On Saturday, May 11th a team of students from WHSAD took a trip to the town of Lake Como, New Jersey to present their proposed redesigns for Lake Como to the town’s committee. According to Executive Director of the project, Heather Butts, “The project is a collaboration with Lake Como, NJ, Monmouth University, H.E.A.L.T.H for Youths and the Williamsburg High School for Architecture and Design. The title of the project is ‘Lake Front Fun and Wildlife Park’ and the collaboration was formed to achieve environmental, health, social and economic improvement in the town of Lake Como, NJ. The school has effectively ‘adopted’ Lake Como with an educational approach that will benefit both the students and the residents of the town.”
Back in late 2018 the board decided they needed to renovate the area around Lake Como and began looking for a team to take on the project. Heather Butts had suggested that they should go to Williamsburg High School for Architecture and Design to ask for help. The committee was enthralled with the idea from the start. Jon Gibbons, chairman of the Lake Como environmental commission said, “We loved the idea of letting WHSAD design the revamp.” Mayor Higgins, who is also an Assistant Principal of the local High School, was entirely on board with the idea and after a sit down with WHSAD principal Gill Cornell the plan was set. Earlier this year in January, the student architects from WHSAD visited Lake Como to meet with Lake Como’s board to receive some guidelines and regulations that set parameters and needs for the lake. At the same time, as Jon Gibbons said, “ [We] Didn’t restrict the students creativity.” Over the course of the next four months six groups of WHSAD students from freshmen to seniors worked on redesigns, trying to meet the needs put in place by the committee. Concerns that the students addressed included the preservation of native plants as well as flooding and tourism.
On May 11th the students presented their redesigns to the community of Lake Como and at the end of the presentations the committee picked a winning design. The next step, which will be addressed this summer, will see the students refining their designs based on feedback that the panel at Lake Como provided. Although Lake Como is a small town, the redesign is being treated like any other professional project. Students are treating the community of Lake Como as clients. The consensus among Lake Como’s board members is that the project will run over the course of a couple of years, meaning that as WHSAD students continue to refine their designs, new students will be coming and adding their input to the project. Of course, WHSAD alumni will still be able to come back and help finish what they started. The ultimate goal of the project is not only to improve the beauty of Lake Como, but also help introduce students to the type of work and business an architect or designer will have to go through.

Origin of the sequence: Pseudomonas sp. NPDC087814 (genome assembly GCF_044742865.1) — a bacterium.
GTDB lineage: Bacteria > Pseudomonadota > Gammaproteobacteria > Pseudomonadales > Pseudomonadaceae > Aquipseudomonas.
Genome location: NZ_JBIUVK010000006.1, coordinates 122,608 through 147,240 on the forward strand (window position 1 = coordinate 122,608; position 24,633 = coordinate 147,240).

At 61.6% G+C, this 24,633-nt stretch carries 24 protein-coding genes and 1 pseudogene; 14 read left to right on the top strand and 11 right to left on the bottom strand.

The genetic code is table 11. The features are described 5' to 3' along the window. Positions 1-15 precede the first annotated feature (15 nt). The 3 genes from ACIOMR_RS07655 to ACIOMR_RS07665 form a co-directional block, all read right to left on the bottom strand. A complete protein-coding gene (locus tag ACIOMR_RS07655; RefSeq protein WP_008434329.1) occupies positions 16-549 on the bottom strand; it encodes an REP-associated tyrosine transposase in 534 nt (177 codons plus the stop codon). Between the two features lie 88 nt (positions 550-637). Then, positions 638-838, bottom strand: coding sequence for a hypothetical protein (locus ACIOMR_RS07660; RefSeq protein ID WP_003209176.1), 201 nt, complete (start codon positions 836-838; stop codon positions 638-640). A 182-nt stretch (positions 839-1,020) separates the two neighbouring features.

In order to create their plans, students had to visit Lake Como and conduct their own research. Mr. Rodriguez, one of the school’s architecture teachers, listed several challenges the students faced such as negotiating, working with people from different backgrounds, and being able to effectively present their designs to architects and non-architects alike. These challenges helped the students develop skills like communication, time management, and attention to detail. While there was a great deal of free will in the project, the students had to address the needs and problems facing Lake Como or, in this case, the client. One member of the winning group, Senior Kaylin Guzman, described the problem of how many tourists during the summer drive right past Lake Como and head straight for the beach. Her group did extensive research on the lake and suggested minimalist changes to help improve the overall wildlife. Things like color of plants attracting pollinators and even the gender ratio in the town were all things they looked into. According to the mayor, that was one of the reasons their concept resonated best with the committee. Another senior, Reggie Huggins, was a standout among the groups as he had to do his project alone.
Some of the problems he faced were things like time management and learning to be decisive and focused. He said, “This was an experience I was glad I had. Something like this really sets you up to present in a college setting.” Ultimately, this is a learning experience for every student who touches the project as the time table for any sort of realization of the design could be five years from now. Despite that, both WHSAD and the Lake Como community are fully dedicated to revitalizing the lake.
Featured below is the video of Mayor Higgins awarding Joseph Balbuena and Kaylin Guzman for their winning proposal as well as videos of each group’s competing design proposals.